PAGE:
Mike Rogers, the Congressman from Alabama’s third district, addressed a joint meeting of the Talladega Kiwanis and Rotary clubs Tuesday afternoon as part of his regular tour through the district during the summer recess.
His remarks would touch on “policy, politics, the future and your questions,” he said.
Rogers serves on the Agriculture Committee, and stressed that many people did not realize how important agriculture is to the state.
“People used to think of this as a textile area, and there were still a lot of mills in the district when I was first elected. Now there are only two left. The automotive industry has replaced that to some extent, and we have the defense industry and world-class health care, especially in Birmingham. But agriculture is 42 percent of our economy, and I want to make people aware of that and appreciate it.”
This is one why reason why passage of the farm bill is so important, and why the farm bill is one of the few pieces of legislation to have been passed, he said. A continuing budget resolution and the defense authorization bills are pretty much the only other things that have passed.
But Rogers warned against the common perception of a do-nothing congress paralyzed by gridlock. “This is what the voters want,” he said. “Maybe not individually, but collectively. In the 2008 to 2010 election cycle, you had a liberal president and Democratic supermajorities in both houses of Congress. You had them passing things like the stimulus, Dodd-Frank, Obamacare and more federal government. The voters asked to put the brakes on, by flipping the House to the Republicans and the Democrats kept the Senate.”
Divided government is the result, and "the continuing resolutions are what we get instead of a budget as a result,” he said. “A new budget would be the responsible thing to do, but continuing resolutions are what we have,” he explained. “We’ll probably have to wait until after the fall elections to do that. People need some time to digest all the changes.”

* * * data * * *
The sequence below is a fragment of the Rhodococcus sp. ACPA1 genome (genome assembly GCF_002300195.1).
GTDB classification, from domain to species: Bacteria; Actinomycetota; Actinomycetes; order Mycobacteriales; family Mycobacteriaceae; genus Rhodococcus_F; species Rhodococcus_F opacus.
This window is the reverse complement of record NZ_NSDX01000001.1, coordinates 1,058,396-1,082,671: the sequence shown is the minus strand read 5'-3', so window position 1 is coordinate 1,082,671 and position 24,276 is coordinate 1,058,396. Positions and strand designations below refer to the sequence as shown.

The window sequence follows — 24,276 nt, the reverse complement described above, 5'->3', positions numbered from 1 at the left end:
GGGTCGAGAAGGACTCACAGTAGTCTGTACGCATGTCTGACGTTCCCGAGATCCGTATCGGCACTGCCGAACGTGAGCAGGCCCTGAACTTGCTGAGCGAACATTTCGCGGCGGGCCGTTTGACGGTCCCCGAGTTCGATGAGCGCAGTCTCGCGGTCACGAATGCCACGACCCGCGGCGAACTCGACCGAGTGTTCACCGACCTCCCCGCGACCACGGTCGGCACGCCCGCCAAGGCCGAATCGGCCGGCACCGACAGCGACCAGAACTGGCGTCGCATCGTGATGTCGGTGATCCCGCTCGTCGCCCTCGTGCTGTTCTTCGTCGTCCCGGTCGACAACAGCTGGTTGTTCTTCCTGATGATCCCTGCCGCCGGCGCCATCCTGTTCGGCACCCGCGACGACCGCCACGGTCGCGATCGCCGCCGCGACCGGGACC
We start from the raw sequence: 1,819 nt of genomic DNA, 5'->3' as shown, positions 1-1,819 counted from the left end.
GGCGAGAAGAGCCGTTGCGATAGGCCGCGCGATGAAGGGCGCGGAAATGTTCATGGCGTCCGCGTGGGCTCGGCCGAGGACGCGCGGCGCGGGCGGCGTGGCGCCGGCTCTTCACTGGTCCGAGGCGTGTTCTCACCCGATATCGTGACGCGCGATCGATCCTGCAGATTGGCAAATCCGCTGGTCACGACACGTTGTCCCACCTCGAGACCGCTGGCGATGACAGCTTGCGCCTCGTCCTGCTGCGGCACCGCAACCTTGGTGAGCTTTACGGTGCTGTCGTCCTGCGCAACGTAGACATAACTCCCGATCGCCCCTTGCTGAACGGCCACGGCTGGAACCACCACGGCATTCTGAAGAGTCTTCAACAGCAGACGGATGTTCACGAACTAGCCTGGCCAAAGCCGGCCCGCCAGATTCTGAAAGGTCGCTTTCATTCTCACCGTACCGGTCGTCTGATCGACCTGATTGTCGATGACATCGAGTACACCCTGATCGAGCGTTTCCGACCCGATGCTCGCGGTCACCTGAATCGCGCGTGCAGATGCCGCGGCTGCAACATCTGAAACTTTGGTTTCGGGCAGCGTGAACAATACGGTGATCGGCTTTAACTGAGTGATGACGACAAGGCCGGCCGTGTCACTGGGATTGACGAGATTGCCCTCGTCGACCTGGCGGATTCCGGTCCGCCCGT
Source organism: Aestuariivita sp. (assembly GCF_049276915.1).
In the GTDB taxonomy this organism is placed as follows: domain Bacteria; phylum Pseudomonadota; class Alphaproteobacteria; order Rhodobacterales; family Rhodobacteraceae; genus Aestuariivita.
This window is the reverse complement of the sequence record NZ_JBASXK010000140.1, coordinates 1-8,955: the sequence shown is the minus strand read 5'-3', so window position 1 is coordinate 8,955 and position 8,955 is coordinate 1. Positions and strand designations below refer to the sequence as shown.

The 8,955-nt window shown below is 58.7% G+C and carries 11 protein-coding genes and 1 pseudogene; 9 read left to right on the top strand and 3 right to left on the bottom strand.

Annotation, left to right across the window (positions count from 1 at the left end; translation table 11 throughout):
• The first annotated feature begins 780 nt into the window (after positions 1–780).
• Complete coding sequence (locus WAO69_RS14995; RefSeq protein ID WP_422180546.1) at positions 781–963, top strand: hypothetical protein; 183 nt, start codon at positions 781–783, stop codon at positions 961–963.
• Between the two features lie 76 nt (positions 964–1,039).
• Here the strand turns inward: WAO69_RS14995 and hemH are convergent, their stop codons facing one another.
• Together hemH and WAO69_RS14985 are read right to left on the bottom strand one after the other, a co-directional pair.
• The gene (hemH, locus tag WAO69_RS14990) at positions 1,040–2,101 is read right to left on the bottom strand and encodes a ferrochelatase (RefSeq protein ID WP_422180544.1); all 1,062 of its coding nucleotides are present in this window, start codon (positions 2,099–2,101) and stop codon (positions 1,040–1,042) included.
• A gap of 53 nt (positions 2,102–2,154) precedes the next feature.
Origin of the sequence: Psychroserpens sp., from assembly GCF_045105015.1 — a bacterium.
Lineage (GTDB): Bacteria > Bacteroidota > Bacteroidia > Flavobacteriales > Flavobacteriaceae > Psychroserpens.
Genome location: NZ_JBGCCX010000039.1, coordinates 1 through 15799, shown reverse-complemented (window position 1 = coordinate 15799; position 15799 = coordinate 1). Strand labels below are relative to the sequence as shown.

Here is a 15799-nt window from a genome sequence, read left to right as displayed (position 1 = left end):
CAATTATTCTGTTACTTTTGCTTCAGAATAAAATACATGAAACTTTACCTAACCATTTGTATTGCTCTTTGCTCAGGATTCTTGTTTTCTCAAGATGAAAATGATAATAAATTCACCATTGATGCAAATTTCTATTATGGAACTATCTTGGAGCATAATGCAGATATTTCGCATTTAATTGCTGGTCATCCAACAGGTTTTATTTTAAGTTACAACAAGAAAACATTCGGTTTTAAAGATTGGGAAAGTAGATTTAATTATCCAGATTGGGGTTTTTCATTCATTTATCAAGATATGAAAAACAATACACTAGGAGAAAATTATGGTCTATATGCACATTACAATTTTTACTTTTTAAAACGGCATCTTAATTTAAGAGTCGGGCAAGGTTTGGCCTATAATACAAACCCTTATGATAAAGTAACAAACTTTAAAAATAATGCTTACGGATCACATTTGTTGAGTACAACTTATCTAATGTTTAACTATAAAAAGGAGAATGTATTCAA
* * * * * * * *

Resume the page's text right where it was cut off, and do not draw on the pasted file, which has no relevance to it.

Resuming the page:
“You may be aggravated that we didn’t overturn Obamacare or Dodd-Frank. You want less government, but people from Massachusetts and Oregon want more. Half the people in this country love the president, and half of the people hate him. But everyone hates congressional Republicans, because half the country wants us to stop him and the other half doesn’t want us to keep trying to stop him.”
Even if the Senate flips this year, which Rogers said he believed it would, he advised not to expect too many big changes. Even if some of the president’s signature accomplishments are repealed, they will still be vetoed, he said. Thus, he said, it will not be until the next president is inaugurated that major repeals are likely to take place.
“We pass business, tax, policy bills all the time,” he said. “We can’t get them through the Senate, but we might be able to get them to the president’s desk now, and make him sign them or veto them. At least that way, people will know where to lay the blame.”
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